A recent study by the Israel-based Global Research in International Affairs Center backs up Pape's idea that occupation is at the heart of terrorism. The researchers looked at 154 fighters who had come to Iraq from other countries and died during the previous six months, including 33 who died in suicide bombings. The study found that "the vast majority of Arabs killed in Iraq have never taken part in any terrorist activities prior to their arrival in Iraq."

As Pape concludes in Dying to Win, "The bottom line, then, is that suicide terrorism is mainly a response to foreign occupation. Isolated instances in other circumstances do occur. Religion plays a role. However, modern suicide terrorism is best understood as an extreme strategy for national liberation against democracies with troops that pose an imminent threat to control the territory the terrorists view as their homeland."

Pape knows what he's doing when he uses the term "democracies" to refer to the occupying countries that are the typical target of terrorism--"democracies" like Israel, where Palestinians don't have the right to travel freely. Reinforcing the Bush administration's "they hate our democracy" rhetoric, Pape claims that suicide terrorists target "democracies" and never authoritarian regimes.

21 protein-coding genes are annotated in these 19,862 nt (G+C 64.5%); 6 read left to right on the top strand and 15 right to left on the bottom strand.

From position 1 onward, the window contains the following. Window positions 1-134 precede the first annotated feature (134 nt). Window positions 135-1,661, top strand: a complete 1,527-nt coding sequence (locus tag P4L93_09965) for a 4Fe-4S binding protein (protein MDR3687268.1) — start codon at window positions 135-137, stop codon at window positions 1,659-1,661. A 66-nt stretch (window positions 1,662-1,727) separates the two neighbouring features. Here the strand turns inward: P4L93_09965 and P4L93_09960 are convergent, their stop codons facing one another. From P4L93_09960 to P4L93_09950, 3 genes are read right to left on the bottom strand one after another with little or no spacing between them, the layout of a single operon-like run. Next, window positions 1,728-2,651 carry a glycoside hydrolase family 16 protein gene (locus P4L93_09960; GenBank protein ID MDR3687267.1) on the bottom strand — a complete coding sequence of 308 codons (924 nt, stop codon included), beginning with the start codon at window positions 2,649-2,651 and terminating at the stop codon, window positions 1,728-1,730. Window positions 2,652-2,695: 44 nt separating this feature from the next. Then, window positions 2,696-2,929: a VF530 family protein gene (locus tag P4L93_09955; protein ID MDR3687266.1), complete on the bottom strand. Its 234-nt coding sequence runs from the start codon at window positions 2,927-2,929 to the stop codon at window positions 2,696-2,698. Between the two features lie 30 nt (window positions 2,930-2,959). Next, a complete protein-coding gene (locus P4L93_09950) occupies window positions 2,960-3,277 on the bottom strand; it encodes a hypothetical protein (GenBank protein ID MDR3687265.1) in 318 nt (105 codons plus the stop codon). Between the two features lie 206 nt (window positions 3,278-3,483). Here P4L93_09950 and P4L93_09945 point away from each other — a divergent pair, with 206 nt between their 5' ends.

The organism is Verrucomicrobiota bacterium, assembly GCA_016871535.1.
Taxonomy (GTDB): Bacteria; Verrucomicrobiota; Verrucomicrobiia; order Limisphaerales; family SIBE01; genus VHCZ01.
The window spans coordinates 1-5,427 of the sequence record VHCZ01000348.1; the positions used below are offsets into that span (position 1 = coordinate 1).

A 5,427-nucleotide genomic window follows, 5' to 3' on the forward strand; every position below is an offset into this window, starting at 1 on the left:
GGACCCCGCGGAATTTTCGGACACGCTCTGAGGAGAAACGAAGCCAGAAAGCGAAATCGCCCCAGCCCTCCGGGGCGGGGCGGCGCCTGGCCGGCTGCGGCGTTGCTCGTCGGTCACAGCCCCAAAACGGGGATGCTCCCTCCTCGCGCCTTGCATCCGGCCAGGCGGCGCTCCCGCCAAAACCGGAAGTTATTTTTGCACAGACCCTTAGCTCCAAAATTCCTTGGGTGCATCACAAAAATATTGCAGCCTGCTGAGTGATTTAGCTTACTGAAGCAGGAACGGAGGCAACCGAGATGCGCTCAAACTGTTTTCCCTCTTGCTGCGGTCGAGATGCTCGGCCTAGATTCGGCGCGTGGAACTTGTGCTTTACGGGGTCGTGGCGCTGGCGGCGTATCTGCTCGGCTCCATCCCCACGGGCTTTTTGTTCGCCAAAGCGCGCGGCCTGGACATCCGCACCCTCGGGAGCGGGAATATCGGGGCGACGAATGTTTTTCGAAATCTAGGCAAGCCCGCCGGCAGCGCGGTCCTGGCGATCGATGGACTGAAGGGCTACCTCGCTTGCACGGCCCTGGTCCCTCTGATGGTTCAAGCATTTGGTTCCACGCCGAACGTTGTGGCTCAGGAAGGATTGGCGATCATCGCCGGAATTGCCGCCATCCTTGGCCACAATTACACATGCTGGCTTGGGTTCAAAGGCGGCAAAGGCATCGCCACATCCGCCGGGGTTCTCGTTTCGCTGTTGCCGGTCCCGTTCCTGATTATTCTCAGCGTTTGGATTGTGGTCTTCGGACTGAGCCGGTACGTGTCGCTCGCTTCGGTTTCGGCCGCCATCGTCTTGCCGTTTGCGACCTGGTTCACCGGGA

Make no mistake about it--Pape may disagree about the Bush administration's current methods, but he is clear about his approval of the goals of the U.S. operation in Iraq. "I don't for a moment believe that we should withdraw hastily or precipitously," Pape told right-wing pundit Tucker Carlson in a recent interview. "And, in fact, I wouldn't define our policy principally against the terrorists.

"However, the fact is, the United States' main interest in the Persian Gulf is not micromanaging the domestic politics of states. It's in securing access to oil...And so, if we fight another war, it should be over access to oil. And I'm very much in favor of guaranteeing that, even at the price of a war."